This article will give your students an insight into the things that higher education institutions look for in applications.
For further guidance and support, keep your eyes peeled for the new edition of How to Complete Your UCAS Application 2022 Entry written in association with UCAS.
Considering that approximately 50,000 courses are offered by around 400 universities and colleges, it is ESSENTIAL that you carefully check requirements of courses that interest you. While it is impossible to know the precise details of what each admissions tutor looks for, all will be looking for students who are genuinely enthusiastic and committed to their chosen subject(s), with the ability to succeed at university.
Qualification entrance requirements aside, the UCAS personal statement and your academic reference are of paramount importance in university applications. A significant number of applicants are rejected by universities for non-academic reasons e.g., poorly written personal statements that show insufficient understanding of the subject(s) being applied for, or lack of evidence of motivation to study them. It is important to keep this in mind when planning and writing your personal statement.
While the qualifications you have already gained and your predicted grades will provide some evidence of your abilities (hopefully supported by your academic reference), the personal statement is your real opportunity to speak for yourself.
If you are invited to an interview, you may be asked about things you have written in your personal statement. Therefore, it is vital that you only include things you would be willing to discuss and avoid lying or exaggerating as you may well be caught out!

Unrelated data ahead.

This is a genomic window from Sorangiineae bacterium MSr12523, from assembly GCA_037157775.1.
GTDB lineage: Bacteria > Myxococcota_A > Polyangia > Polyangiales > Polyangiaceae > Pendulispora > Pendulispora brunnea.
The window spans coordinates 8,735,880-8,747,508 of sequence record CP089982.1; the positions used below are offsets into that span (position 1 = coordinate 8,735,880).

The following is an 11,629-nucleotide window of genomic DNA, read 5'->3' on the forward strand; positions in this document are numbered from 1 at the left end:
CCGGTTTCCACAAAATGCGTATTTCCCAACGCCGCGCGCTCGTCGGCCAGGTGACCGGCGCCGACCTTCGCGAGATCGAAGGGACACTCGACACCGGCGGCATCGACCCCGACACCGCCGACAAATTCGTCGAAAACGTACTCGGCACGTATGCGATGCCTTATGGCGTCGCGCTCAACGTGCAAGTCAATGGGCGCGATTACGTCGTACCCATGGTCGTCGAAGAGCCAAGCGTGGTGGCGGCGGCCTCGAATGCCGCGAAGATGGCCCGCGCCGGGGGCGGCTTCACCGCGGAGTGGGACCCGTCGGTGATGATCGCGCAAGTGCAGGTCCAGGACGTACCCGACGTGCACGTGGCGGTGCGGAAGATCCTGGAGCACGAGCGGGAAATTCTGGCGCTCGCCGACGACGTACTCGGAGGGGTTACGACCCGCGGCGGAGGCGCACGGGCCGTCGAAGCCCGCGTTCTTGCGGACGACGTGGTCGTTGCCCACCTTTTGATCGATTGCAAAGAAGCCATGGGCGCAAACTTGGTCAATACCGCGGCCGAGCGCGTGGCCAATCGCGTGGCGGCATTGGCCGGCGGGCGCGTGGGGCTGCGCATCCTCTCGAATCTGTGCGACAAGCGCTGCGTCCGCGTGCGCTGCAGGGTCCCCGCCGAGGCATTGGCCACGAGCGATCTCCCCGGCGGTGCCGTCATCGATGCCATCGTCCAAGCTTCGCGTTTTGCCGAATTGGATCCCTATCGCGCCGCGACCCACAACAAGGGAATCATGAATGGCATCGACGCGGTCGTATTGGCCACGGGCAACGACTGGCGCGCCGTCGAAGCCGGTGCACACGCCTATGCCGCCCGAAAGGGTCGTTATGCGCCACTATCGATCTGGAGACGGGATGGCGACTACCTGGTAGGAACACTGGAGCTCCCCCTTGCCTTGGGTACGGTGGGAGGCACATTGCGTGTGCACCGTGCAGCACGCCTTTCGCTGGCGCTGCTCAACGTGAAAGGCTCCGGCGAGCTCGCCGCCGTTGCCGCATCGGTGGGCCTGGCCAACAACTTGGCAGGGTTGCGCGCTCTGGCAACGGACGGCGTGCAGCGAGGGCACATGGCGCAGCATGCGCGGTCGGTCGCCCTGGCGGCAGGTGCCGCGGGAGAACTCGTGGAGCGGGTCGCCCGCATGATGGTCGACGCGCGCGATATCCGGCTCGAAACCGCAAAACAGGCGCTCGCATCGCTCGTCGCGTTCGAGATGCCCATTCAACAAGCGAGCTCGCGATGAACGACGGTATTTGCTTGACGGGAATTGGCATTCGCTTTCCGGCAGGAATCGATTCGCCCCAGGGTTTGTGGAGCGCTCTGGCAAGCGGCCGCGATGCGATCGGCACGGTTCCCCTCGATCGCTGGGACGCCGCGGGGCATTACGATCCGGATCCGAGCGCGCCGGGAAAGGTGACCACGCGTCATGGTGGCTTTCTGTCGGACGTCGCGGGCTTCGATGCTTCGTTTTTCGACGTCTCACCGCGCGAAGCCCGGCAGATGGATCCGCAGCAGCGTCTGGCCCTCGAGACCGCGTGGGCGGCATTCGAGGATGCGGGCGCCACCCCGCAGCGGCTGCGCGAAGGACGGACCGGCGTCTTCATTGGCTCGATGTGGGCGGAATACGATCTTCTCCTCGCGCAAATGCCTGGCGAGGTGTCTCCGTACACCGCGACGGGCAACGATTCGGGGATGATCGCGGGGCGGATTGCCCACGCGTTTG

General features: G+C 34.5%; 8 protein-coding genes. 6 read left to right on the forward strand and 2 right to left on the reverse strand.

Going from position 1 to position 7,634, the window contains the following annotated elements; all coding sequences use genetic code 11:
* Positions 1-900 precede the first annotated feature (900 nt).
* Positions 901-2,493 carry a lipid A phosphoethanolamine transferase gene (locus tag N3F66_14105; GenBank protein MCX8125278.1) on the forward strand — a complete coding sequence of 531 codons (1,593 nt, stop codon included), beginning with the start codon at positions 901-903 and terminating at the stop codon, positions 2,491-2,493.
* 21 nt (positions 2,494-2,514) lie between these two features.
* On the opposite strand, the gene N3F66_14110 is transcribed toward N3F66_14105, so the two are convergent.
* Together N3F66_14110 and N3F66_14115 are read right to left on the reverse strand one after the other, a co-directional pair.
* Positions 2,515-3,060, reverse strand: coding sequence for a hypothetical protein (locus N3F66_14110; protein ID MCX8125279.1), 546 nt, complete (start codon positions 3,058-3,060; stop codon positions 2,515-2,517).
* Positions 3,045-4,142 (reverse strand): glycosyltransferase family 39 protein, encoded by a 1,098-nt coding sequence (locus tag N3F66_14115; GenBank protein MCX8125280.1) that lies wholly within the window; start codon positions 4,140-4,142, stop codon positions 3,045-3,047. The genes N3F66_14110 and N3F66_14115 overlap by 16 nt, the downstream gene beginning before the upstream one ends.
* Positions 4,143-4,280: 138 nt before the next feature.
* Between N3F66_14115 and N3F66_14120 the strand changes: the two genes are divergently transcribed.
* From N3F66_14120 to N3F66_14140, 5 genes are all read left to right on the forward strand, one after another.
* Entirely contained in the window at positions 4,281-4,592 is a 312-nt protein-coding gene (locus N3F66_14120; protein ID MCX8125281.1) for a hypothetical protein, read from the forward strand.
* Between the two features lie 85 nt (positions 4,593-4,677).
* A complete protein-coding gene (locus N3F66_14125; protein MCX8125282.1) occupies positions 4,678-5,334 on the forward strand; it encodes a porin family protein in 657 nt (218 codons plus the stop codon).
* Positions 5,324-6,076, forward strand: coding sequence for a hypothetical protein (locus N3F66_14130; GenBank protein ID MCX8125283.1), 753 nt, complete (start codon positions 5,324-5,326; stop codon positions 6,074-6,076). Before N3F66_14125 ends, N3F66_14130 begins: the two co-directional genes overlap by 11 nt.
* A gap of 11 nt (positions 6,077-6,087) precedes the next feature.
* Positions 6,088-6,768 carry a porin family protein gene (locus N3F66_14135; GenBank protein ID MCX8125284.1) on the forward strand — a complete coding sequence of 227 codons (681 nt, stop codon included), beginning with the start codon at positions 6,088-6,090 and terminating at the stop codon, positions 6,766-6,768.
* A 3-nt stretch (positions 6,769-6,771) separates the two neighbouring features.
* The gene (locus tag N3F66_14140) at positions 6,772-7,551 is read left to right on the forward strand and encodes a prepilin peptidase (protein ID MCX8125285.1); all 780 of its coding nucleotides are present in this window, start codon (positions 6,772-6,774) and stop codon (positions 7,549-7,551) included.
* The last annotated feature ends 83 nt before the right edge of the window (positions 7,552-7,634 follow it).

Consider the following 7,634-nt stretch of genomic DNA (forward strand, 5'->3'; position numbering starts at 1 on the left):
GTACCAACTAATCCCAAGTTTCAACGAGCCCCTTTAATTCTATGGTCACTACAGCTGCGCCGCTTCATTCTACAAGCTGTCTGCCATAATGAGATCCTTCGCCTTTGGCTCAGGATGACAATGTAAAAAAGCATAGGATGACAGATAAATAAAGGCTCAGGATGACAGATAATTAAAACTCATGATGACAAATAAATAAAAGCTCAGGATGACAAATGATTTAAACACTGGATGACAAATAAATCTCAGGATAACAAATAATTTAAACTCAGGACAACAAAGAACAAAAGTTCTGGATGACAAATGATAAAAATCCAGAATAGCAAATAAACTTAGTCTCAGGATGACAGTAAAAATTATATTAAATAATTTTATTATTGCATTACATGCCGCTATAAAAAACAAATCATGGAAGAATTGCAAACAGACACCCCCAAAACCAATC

Every applicant has different strengths, skills and experiences to offer, so personal statements vary from person to person. There is no one correct format, but whatever your background and whatever you are applying for, the personal statement is your opportunity to provide admissions staff with good reasons why they should make you an offer of a place, and to stand out from other applications they receive. Below are guidance points to get you started:
- Reading out loud what you have written can eliminate repeating words and phrases and help the statement to flow more smoothly.
- Fully explain why you are applying for your chosen subject at higher education level. Just stating “I have been interested in subject XXXX for many years” does not tell admissions staff very much or provide any proof of your interest. Try to pinpoint exactly what it is that interests you about the subject, and what you hope to gain from studying it at higher education level. You could mention aspects of your current studies that you enjoy, especially where they relate to the subject you are hoping to study, and any research and reading you have done beyond what is expected on your current course. If you can include a critical evaluation of what you have read, even better!